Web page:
Noam Chomsky says that calling the elections "free" under these circumstances is extreme hypocrisy. (Boston Globe, March 4, 1990)
"A Vote Against Annihilation" reads the headline over Phil Roettinger's article. (L.A. Times, Feb. 27) Roettinger is the ex-marine and and former CIA officer who led the overthrow of Guatemalan President Arbenz in 1954. Arbenz, by the way, was elected to office by the majority of Guatemala's voters, just as Daniel Ortega was elected in 1984. After having eliminated the so-called communist menace to the United Fruit company in Guatemala, Washington installed the first of a series of dictatorships so vicious that even Congress finally became embarrassed and cut off military aid in 1978. Roettinger repented, and now works full-time against U.S. Third World policy as President of the Association of National Security Alumni.
A few weeks ago, I sat on a panel with former contra spokesman Edgar Chamorro, who has also been working hard against U.S. policy in Nicaragua. As the former chief of public relations for the contras, he should know better than anyone how the Nicaraguan people have been pressured and manipulated. "They were not electing a president, they were electing a way out," he said.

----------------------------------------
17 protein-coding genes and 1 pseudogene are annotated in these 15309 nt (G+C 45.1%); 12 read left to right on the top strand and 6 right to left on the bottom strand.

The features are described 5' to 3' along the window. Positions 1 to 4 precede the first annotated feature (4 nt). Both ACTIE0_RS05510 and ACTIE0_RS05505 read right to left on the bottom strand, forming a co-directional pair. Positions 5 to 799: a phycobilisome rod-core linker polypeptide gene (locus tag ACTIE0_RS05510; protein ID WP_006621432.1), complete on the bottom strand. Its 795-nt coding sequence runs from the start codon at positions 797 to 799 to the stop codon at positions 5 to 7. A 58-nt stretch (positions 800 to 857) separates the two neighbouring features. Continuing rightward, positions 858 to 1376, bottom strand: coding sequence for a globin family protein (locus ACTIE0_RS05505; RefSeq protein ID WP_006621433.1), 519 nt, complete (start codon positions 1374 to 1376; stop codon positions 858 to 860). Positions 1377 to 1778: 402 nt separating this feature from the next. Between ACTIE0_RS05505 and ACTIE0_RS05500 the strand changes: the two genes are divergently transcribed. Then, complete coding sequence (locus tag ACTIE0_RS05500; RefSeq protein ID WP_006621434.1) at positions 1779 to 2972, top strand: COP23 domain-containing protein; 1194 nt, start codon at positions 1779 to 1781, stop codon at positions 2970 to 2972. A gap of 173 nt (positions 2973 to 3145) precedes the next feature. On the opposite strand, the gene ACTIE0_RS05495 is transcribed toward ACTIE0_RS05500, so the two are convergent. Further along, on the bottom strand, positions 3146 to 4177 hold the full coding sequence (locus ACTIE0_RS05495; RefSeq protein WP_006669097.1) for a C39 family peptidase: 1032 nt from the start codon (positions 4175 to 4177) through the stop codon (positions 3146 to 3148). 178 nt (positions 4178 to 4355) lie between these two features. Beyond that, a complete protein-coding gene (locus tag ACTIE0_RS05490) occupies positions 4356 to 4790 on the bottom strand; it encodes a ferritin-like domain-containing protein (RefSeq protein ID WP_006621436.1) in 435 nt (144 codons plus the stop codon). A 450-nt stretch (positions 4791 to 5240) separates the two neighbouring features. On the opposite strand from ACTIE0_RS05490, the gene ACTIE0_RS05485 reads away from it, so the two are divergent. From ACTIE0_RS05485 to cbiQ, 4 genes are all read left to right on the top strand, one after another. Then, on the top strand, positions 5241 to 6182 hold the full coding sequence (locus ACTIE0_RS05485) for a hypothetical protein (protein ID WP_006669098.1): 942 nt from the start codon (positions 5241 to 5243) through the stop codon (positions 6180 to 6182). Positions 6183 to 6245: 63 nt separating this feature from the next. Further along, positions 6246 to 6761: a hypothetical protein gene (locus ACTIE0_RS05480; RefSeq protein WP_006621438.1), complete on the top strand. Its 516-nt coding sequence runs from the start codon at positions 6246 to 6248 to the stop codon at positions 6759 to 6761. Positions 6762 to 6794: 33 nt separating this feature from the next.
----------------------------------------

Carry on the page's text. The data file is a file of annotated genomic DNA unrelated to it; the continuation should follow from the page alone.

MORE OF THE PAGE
Columnist Randolph Ryan, in the March 1 Daily News, was perhaps the most eloquent. He sees the vote as a victory for "violence pays;" "for money talks;" "for cynicism;" and "for terrorism, fading into mere cruelty." He finds all this "triumph of democracy" talk sad, and suggests that instead of Nicaraguans achieving democracy, we have forgotten what it is.
And so, of the 67% of Nicaragua's voters who ratified the Sandinistas' "preferential option for the poor" in the 1984 election, some 27% decided they had been punished enough. They knew that they would be ground to dust if they didn't repudiate the Sandinistas this time. It was time to cry "uncle."
Now, all of this might seem uncomfortably close to an Orwellian vision of foreign policy. Unfortunately, that line has been crossed, at least at the Times.